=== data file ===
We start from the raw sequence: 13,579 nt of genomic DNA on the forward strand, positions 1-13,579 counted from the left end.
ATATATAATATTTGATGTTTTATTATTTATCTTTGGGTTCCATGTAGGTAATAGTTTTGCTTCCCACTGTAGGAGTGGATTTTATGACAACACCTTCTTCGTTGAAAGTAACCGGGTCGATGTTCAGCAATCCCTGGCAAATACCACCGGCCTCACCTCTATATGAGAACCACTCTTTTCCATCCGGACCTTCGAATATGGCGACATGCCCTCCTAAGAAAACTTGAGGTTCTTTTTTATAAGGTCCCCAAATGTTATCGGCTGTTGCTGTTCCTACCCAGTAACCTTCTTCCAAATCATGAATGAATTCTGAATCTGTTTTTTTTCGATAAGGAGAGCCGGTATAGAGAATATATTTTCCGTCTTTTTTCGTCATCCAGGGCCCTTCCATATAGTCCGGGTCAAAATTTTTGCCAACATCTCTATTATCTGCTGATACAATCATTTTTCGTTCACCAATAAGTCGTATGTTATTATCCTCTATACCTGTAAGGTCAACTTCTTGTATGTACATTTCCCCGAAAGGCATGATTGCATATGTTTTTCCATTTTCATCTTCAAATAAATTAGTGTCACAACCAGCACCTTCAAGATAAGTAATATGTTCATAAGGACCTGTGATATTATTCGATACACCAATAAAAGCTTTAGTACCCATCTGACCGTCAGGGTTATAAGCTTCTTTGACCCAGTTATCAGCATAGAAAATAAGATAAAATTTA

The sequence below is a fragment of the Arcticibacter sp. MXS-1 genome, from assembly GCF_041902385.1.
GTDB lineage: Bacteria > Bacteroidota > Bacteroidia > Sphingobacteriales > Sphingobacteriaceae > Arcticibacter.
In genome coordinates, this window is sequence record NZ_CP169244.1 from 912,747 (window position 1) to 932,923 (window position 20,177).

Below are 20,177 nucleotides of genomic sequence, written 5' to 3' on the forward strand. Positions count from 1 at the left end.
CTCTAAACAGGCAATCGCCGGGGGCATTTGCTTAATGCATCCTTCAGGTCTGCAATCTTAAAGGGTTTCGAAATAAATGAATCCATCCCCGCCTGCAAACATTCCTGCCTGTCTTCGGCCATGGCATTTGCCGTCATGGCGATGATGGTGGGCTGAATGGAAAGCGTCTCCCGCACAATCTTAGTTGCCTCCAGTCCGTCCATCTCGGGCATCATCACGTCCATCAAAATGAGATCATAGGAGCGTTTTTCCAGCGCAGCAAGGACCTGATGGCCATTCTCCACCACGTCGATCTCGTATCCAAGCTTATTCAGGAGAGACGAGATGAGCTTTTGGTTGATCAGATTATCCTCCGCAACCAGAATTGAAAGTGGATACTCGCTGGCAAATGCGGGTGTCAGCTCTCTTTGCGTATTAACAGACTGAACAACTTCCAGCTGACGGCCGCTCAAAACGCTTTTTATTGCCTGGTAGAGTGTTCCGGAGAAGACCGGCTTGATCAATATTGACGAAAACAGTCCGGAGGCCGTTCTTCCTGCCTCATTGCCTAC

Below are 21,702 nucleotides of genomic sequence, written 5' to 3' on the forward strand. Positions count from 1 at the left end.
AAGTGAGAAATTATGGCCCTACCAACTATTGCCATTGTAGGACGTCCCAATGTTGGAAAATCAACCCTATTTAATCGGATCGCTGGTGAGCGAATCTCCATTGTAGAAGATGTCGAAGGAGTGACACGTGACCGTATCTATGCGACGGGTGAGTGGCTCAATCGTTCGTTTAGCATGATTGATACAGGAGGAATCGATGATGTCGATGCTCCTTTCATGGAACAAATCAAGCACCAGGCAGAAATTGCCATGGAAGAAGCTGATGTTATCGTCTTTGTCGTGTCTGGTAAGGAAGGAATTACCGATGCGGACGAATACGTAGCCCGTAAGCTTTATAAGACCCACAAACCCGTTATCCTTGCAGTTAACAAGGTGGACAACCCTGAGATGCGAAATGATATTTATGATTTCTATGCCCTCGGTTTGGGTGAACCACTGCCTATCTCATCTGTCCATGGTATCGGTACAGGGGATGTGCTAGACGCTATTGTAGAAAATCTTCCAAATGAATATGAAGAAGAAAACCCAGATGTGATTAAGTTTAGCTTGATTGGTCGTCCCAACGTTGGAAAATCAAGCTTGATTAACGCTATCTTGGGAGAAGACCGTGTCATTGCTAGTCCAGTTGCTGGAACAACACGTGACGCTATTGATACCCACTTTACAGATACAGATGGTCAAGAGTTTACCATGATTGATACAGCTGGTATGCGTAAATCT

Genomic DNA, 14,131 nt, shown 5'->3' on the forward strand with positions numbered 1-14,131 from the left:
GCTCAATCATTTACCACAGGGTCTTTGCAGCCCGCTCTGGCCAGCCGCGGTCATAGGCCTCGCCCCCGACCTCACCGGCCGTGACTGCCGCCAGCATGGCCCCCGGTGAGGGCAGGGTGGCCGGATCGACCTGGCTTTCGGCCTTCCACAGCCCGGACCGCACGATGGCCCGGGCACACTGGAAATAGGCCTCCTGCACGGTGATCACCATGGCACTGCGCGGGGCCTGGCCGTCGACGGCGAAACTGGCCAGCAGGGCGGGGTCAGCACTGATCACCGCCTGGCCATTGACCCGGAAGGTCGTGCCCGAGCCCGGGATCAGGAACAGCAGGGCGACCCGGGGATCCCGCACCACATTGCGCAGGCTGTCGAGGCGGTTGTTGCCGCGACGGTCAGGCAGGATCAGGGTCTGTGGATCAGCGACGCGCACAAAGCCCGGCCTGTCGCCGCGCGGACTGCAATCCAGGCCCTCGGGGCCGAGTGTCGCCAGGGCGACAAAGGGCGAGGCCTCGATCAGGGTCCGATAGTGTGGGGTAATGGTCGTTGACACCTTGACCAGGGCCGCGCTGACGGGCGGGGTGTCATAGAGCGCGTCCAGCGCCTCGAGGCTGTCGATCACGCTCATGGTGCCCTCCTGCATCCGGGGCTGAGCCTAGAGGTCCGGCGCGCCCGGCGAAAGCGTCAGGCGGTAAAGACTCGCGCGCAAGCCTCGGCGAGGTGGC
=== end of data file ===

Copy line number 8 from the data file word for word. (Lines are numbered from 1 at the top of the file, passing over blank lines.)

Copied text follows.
Below are 21,702 nucleotides of genomic sequence, written 5' to 3' on the forward strand. Positions count from 1 at the left end.